This year I returned to Waukegan to visit my family and attend a conference in another part of Illinois. A year ago, I wrote how strange I found it to see Waukegan, my home town, a community whose demographics had shifted so much that the grocery stores had signs in Spanish. A year later, this was still the case, and according to an article in the New York Times magazine yesterday, Waukegan is one of the Illinois communities feeling so under threat by immigration that new laws are being considered which are aimed against illegal immigration. I find that ordanances requiring English heavy-handed and misguided, but I can see how the non-Hispanic population in Waukegan are beginning to feel like strangers in their own city. Kind of like how the Potawatami felt when those French traders and American settlers from the east moved into Waukegan.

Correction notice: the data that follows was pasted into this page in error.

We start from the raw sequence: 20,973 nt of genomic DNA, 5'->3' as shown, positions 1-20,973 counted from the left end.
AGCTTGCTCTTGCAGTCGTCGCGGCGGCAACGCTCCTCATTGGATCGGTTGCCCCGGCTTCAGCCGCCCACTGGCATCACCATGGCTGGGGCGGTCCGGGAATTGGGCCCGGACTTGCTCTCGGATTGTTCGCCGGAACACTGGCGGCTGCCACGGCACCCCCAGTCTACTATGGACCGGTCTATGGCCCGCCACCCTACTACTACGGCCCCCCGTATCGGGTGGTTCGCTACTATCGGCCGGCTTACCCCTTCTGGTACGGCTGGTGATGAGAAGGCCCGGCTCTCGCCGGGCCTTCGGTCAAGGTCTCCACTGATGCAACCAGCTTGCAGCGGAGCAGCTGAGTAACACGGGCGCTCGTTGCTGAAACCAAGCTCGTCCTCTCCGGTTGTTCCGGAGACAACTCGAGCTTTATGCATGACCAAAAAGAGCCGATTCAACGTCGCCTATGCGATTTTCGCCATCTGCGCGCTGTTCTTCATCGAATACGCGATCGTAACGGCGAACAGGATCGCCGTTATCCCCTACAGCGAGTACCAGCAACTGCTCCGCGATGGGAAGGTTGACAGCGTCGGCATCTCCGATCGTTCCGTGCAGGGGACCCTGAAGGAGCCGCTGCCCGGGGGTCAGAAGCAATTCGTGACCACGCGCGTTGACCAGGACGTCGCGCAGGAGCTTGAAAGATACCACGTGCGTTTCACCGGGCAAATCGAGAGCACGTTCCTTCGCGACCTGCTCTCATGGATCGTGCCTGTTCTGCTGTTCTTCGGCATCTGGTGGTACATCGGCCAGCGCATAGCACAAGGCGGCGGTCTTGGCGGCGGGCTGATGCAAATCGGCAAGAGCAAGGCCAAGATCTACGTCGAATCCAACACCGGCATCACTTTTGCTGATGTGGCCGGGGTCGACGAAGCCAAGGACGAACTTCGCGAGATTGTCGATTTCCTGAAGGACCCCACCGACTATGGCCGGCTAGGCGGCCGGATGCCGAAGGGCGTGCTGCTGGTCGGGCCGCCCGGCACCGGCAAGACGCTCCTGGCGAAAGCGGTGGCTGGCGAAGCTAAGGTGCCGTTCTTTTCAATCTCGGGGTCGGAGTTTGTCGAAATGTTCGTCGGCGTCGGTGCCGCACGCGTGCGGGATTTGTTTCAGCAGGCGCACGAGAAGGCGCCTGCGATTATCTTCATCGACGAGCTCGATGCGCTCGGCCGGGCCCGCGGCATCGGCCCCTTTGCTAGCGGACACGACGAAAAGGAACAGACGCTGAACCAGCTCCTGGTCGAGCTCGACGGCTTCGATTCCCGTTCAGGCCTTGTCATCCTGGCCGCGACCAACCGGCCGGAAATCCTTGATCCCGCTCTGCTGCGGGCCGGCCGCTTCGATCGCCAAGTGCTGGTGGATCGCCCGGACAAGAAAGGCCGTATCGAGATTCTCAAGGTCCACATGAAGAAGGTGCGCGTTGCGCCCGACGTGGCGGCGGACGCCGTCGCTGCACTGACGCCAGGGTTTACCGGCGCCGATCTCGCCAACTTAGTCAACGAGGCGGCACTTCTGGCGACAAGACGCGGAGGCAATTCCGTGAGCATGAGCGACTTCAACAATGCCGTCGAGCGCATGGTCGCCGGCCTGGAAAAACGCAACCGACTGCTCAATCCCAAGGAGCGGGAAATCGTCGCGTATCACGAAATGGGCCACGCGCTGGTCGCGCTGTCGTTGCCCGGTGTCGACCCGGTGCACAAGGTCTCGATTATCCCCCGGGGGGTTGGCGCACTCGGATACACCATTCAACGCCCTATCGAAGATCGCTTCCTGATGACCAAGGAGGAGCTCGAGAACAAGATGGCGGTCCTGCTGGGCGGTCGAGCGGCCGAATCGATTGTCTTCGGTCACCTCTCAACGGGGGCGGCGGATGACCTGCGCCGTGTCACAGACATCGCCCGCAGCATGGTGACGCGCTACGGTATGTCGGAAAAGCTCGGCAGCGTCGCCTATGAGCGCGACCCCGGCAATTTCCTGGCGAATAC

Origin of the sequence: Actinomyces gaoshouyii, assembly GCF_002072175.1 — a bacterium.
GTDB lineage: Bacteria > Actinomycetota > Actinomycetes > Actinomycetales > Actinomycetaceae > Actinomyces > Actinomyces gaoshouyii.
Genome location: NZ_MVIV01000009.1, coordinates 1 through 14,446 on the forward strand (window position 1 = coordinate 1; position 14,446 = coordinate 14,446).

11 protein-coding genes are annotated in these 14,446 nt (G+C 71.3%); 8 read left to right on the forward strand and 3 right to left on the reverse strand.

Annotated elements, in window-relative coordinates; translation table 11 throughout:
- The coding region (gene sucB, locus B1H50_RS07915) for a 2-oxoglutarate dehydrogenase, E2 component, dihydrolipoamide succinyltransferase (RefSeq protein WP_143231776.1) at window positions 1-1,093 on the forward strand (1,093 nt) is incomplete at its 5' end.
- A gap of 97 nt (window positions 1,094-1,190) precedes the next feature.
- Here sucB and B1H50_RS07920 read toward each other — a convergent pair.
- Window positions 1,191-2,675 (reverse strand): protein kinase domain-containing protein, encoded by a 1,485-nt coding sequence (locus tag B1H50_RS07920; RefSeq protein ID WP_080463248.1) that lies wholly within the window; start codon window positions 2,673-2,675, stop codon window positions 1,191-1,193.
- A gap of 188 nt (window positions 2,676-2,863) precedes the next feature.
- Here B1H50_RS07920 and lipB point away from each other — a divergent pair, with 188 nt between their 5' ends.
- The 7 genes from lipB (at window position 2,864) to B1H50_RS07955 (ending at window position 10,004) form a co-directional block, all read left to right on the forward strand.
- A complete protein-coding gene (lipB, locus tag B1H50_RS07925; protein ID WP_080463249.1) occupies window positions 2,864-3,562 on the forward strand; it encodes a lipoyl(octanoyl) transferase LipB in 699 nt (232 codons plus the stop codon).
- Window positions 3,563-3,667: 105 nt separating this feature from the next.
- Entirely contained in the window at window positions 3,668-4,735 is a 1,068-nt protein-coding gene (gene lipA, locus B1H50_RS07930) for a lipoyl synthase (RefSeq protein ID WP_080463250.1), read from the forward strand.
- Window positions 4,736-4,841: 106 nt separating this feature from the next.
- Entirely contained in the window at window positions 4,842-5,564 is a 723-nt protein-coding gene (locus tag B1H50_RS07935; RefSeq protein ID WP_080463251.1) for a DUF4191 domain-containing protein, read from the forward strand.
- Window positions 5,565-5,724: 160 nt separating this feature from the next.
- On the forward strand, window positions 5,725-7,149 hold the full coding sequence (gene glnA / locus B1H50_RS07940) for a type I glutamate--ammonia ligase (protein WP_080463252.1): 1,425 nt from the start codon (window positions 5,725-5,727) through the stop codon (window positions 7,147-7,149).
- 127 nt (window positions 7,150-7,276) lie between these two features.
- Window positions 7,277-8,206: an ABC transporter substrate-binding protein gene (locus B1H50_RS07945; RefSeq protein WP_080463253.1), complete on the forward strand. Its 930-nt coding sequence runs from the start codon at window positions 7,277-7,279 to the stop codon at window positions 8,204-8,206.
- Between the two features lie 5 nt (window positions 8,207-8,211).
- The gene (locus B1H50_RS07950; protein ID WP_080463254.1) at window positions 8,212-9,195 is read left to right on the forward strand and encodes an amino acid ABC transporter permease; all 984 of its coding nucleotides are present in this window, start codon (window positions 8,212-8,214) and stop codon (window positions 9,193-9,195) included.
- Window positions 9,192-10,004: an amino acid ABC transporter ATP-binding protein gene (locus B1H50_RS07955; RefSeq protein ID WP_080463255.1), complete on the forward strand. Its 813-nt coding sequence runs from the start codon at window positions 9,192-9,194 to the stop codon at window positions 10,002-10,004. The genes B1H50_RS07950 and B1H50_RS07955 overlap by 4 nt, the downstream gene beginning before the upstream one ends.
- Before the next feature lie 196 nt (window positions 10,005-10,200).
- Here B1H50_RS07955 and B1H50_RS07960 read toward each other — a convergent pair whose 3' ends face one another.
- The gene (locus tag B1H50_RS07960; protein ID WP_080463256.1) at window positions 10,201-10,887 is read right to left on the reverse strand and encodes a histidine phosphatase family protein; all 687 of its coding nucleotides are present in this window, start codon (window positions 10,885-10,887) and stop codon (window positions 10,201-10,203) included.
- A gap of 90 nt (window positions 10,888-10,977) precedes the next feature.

Still, I want to say that the kids are all right. I went to my old Junior High School, Jack Benny Junior High, as part of the effort to revive the Benny song which hadn't been sung there during the 80s and 90s and so was forgotten. My best friend teaches there, and got me involved. Jack Benny now has a 79 per cent Hispanic student population, and the class I visited had two white kids, two black kids and everyone else was Hispanic. But let me tell you, all the kids were speaking fluent Waukegani English, even if they chatted with each other in Spanish before the bell. They were great. They'd worked hard on the Benny song. I was proud of them.
Later that week, my sister and I drove four hours from Rock Island back to Waukegan, and the billboards were all in English until we got to the Waukegani city line. Then it was 100 per cent Spanish billboards. "Well," my sister said. "We're home!"